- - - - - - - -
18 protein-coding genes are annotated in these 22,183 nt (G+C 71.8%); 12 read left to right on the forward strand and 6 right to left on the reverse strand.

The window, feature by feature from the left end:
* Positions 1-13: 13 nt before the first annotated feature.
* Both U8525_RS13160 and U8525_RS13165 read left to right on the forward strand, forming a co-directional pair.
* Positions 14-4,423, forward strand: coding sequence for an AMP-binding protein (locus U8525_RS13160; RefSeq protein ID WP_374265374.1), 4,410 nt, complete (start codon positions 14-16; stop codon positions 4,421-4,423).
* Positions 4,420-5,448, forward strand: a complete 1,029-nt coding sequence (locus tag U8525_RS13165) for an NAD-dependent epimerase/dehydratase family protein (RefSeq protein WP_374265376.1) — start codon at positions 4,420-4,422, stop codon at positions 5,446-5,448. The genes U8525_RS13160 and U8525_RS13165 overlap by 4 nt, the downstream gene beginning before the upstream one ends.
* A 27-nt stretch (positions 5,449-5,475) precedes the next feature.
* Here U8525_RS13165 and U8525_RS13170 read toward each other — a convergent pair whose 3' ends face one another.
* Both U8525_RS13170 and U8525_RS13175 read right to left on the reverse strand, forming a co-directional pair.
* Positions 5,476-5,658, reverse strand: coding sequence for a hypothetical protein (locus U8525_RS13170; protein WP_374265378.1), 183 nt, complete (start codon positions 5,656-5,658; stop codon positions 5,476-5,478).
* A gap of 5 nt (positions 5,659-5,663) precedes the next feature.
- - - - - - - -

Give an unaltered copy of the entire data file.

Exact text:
18 protein-coding genes are annotated in these 22,183 nt (G+C 71.8%); 12 read left to right on the forward strand and 6 right to left on the reverse strand.

The window, feature by feature from the left end:
* Positions 1-13: 13 nt before the first annotated feature.
* Both U8525_RS13160 and U8525_RS13165 read left to right on the forward strand, forming a co-directional pair.
* Positions 14-4,423, forward strand: coding sequence for an AMP-binding protein (locus U8525_RS13160; RefSeq protein ID WP_374265374.1), 4,410 nt, complete (start codon positions 14-16; stop codon positions 4,421-4,423).
* Positions 4,420-5,448, forward strand: a complete 1,029-nt coding sequence (locus tag U8525_RS13165) for an NAD-dependent epimerase/dehydratase family protein (RefSeq protein WP_374265376.1) — start codon at positions 4,420-4,422, stop codon at positions 5,446-5,448. The genes U8525_RS13160 and U8525_RS13165 overlap by 4 nt, the downstream gene beginning before the upstream one ends.
* A 27-nt stretch (positions 5,449-5,475) precedes the next feature.
* Here U8525_RS13165 and U8525_RS13170 read toward each other — a convergent pair whose 3' ends face one another.
* Both U8525_RS13170 and U8525_RS13175 read right to left on the reverse strand, forming a co-directional pair.
* Positions 5,476-5,658, reverse strand: coding sequence for a hypothetical protein (locus U8525_RS13170; protein WP_374265378.1), 183 nt, complete (start codon positions 5,656-5,658; stop codon positions 5,476-5,478).
* A gap of 5 nt (positions 5,659-5,663) precedes the next feature.